OFFICE OF U.S. FOREIGN DISASTER ASSISTANCE (OFDA)
Note: The last situation report was dated September 19, 2008.
Conditions for most Zimbabweans continue to deteriorate due to the country's collapsing economy, declining access to basic social services and staple food items, the effects of HIV/AIDS, and recent political violence. Detrimental Government of Zimbabwe (GOZ) policies, corruption, and declining agricultural production have exacerbated the humanitarian situation. Following eight consecutive years of economic decline, which have been characterized by hyperinflation and high unemployment rates, Zimbabwe is increasingly unable to maintain the infrastructure necessary for agricultural production, water and sanitation services, power generation, and steady fuel supply. Commercial land redistribution policies have resulted in a dramatic decline in domestic food production.
Following the March 29 presidential and legislative elections in Zimbabwe, heightened political tension led to general insecurity and significant violence by forces loyal to the ruling Zimbabwe African National Union - Patriotic Front (ZANU-PF) against perceived members of the opposition Movement for Democratic Change (MDC). According to field and media reports, GOZ-sponsored attacks against MDC members and supporters substantially increased in number and severity in the weeks prior to the June 27 presidential run-off election. The instability created new displacement and humanitarian needs, further eroding livelihoods, resulting in loss of housing, and increasing Zimbabweans' vulnerability and poverty. On June 4, the GOZ announced a suspension of relief activities in Zimbabwe, severely limiting response to the significant humanitarian needs. The suspension was lifted on August 29 and non-governmental organizations (NGOs) are attempting to resume activities. Food security for Zimbabweans remains particularly precarious as a result of poor governance, rising global food prices, hyperinflation, and low crop production-the latter due to inaccessibility of sufficient agricultural inputs, adverse climate conditions, and recent violence targeting farm workers. On September 15, ZANU-PF and MDC signed a power-sharing agreement, but disagreements over control of key ministries has resulted in ongoing negotiations and hindered the formation of a unity government.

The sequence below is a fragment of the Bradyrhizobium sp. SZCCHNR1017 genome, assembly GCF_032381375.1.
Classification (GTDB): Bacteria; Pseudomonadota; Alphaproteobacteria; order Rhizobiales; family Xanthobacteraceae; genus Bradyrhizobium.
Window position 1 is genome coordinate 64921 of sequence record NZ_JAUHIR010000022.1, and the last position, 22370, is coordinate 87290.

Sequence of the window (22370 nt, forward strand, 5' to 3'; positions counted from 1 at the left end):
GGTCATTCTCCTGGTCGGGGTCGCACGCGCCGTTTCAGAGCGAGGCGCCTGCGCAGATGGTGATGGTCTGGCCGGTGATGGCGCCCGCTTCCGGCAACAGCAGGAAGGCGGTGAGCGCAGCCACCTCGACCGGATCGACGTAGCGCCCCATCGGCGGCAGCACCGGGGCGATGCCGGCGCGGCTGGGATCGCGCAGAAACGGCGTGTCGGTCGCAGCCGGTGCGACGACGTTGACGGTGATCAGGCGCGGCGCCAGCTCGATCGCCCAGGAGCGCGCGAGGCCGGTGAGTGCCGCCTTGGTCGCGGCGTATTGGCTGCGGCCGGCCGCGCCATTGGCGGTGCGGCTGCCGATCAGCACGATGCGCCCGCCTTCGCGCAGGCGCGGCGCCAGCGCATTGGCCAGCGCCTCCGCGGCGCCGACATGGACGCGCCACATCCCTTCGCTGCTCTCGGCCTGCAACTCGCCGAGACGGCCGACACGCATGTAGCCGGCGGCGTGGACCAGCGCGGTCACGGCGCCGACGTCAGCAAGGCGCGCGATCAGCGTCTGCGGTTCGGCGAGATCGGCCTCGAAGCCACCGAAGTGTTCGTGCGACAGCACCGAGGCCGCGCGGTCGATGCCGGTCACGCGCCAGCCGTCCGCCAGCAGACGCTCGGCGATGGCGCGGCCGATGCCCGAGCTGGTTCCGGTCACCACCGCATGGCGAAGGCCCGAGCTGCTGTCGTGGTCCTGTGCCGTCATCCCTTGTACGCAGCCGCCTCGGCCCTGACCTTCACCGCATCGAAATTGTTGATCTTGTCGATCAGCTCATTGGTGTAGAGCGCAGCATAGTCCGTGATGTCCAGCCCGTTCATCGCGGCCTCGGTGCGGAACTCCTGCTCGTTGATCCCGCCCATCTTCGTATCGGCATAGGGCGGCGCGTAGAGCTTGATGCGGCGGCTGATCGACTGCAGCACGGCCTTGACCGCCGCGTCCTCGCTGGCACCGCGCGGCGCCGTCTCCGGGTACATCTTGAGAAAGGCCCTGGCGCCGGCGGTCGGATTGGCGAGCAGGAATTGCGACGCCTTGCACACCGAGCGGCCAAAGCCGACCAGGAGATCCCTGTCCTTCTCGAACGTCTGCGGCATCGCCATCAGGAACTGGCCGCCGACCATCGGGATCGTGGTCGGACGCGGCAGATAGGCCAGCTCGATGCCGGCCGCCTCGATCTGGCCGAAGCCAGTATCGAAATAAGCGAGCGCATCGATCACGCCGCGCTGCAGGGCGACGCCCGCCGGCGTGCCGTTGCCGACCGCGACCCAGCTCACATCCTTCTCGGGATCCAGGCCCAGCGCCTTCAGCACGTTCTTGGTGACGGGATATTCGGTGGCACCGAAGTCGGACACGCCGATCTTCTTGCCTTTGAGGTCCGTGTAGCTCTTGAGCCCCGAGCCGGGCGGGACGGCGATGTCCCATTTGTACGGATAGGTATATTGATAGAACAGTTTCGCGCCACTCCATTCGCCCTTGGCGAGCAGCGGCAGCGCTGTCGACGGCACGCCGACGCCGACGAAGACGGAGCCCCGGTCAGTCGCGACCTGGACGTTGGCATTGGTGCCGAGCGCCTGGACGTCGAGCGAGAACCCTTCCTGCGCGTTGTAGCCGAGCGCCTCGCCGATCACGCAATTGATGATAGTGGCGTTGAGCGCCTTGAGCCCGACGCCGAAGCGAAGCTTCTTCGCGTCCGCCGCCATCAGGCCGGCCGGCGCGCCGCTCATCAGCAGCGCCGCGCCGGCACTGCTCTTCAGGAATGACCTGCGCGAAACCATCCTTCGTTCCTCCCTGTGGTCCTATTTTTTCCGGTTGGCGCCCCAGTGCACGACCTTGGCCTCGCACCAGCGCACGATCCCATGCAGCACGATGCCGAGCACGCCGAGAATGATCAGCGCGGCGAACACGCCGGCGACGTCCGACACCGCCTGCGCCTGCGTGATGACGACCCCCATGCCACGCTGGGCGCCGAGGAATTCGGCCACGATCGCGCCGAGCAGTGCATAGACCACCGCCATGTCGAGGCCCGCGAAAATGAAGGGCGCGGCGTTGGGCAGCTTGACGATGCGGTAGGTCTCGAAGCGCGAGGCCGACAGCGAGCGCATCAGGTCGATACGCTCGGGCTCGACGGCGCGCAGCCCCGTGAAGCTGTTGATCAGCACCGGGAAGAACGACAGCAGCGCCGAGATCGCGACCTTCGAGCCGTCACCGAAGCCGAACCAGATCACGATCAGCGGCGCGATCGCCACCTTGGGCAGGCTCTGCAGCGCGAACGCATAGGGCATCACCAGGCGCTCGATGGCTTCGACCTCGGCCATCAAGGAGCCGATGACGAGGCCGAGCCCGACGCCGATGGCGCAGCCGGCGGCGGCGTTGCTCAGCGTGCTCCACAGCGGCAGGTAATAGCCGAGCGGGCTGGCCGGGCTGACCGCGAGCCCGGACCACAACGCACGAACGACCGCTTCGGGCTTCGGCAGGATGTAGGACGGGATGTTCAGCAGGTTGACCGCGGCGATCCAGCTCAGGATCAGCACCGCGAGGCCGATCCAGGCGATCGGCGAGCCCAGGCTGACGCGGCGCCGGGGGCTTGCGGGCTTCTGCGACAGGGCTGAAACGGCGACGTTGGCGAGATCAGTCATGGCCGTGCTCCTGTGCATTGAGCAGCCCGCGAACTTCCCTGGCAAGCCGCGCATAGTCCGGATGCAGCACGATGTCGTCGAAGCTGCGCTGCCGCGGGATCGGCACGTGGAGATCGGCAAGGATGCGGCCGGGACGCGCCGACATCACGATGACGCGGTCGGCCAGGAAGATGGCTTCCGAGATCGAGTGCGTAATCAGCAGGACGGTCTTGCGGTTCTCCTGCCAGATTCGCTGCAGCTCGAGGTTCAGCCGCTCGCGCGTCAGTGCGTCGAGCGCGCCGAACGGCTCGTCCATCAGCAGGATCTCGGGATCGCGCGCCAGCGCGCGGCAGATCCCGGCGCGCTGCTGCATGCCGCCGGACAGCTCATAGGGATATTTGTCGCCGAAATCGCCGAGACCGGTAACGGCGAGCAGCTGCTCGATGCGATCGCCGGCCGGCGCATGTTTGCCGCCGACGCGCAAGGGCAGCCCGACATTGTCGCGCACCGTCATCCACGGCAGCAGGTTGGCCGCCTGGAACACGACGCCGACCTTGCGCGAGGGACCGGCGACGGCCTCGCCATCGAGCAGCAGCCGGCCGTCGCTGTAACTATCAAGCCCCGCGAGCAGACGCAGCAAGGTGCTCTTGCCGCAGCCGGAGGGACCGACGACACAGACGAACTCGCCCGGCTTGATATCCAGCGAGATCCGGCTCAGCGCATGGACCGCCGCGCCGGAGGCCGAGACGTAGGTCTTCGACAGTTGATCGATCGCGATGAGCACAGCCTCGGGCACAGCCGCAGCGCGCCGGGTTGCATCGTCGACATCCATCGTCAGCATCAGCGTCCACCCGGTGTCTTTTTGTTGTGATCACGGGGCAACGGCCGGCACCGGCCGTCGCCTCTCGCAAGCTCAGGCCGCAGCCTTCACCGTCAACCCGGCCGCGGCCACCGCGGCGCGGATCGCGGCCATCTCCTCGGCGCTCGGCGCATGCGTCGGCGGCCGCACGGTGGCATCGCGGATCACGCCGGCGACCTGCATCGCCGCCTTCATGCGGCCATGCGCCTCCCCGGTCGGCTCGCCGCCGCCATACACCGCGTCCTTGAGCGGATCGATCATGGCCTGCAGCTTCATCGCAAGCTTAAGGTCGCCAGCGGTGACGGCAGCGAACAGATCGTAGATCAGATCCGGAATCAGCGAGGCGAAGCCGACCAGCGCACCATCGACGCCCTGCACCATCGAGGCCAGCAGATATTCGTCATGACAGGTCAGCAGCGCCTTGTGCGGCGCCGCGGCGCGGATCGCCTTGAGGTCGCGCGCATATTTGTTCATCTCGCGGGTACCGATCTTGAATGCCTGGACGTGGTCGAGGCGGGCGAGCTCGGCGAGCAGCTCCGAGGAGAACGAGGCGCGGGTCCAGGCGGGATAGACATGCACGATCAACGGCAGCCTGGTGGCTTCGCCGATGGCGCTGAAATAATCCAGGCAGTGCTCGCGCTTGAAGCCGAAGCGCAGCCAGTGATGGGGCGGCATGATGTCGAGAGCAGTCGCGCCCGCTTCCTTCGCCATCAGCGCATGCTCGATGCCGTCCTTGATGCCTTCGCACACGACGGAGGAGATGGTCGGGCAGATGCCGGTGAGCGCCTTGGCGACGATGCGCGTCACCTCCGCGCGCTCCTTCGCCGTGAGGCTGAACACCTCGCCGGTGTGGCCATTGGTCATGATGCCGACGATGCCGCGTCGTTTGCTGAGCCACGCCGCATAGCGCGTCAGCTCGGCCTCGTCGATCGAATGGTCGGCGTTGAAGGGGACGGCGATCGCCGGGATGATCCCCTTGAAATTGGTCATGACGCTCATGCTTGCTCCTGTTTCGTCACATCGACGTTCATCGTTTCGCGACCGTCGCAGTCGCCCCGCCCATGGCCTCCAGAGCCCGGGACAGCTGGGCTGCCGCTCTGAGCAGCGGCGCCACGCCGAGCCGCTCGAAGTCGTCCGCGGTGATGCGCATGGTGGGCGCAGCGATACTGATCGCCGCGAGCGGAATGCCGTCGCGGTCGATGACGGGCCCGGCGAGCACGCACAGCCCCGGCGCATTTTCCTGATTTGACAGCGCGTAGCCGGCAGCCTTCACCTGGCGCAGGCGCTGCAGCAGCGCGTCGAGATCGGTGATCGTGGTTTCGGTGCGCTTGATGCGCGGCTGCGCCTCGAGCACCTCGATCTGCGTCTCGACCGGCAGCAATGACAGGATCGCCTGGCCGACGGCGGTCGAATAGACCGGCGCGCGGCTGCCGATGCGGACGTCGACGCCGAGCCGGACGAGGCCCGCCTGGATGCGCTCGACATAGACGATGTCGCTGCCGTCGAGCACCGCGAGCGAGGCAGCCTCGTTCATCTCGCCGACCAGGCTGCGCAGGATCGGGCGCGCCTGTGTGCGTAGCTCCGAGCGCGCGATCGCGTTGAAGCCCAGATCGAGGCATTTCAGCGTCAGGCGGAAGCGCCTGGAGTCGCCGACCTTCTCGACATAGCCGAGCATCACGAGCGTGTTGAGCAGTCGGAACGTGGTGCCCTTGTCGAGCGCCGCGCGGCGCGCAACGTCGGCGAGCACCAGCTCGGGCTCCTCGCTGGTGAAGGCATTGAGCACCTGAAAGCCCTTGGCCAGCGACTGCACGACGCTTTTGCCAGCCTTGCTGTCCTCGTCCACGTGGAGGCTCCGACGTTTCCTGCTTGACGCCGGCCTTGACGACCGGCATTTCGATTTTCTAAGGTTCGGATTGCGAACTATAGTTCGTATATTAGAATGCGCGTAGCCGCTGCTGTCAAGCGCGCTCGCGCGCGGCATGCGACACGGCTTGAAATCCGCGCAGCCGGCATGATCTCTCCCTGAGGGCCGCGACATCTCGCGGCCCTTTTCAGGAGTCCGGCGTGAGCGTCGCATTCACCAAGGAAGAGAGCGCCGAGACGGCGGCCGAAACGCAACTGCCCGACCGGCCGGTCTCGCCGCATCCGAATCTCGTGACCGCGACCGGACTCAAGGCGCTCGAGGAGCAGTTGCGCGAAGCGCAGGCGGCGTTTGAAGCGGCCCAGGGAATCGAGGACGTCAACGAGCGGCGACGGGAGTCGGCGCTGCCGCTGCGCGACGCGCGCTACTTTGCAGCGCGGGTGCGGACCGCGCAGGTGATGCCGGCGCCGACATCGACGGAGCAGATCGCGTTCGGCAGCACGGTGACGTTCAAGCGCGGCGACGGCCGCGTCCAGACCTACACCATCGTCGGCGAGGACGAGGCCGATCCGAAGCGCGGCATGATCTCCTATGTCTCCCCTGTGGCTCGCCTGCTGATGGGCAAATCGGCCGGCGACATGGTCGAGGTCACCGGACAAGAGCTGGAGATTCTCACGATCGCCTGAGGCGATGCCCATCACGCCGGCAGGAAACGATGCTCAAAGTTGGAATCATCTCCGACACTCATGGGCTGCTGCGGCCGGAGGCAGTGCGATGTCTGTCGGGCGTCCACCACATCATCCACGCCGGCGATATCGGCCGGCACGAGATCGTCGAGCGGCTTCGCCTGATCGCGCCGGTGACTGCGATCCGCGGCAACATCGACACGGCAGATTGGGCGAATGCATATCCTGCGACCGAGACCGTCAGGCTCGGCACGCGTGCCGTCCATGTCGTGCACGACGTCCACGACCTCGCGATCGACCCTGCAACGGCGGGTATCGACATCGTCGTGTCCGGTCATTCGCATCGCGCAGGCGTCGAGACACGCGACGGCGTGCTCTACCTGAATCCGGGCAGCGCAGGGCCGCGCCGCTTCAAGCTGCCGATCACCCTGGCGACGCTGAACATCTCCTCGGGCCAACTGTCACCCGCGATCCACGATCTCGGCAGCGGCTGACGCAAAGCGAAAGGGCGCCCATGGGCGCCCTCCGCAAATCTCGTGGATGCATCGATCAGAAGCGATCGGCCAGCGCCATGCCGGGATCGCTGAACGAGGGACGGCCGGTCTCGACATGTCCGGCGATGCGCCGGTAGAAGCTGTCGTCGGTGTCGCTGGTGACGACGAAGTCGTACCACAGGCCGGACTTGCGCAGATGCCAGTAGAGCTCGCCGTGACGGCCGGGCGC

On October 6, 2008, U.S. Chargé d'Affaires Katherine S. Dhanani reissued a disaster declaration in Zimbabwe due to the complex emergency. In FY 2008 and to date in FY 2009, USAID/DCHA has provided nearly $217.6 million for agriculture and food security, protection, humanitarian coordination and information management, and water, sanitation, and hygiene programs, as well as emergency relief supplies and emergency food assistance.
NUMBERS AT A GLANCE
|Estimated Displacement from Post-Election violence||
|IOM(2) - July 2008|
|Population in Need of Food Assistance||
|FAO(3) and WFP(4) - June 2008|
FY 2009 AND 2008 HUMANITARIAN FUNDING
USAID/OFDA Assistance to Zimbabwe - $7,393,573
USAID/FFP(5) Assistance to Zimbabwe - $207,676,900
State/PRM(6) Assistance to Zimbabwe - $2,520,000
Total USAID and State Humanitarian Assistance to Zimbabwe - $217,590,473
Following the GOZ's lifting of the suspension of relief activities on August 29, humanitarian agencies in Zimbabwe are working to re-establish field operations. However, reports from relief agencies indicate that in Masvingo and Manicaland provinces, the geographic areas, beneficiary populations, and sectors in which NGOs are permitted to work could be at the discretion of local authorities. In addition, according to USAID staff, the GOZ's decision in early October to suspend the country's inter-bank transfer system is hindering humanitarian operations for NGO partners. USAID continues to stress the need for complete and unhindered access in order to provide critical humanitarian assistance to beneficiaries in Zimbabwe.
Despite the September 15 signing of a power sharing agreement, as of October 28, ZANU-PF and MDC had yet to reach consensus on establishing a unity government, due to ongoing negotiations regarding control of key ministries.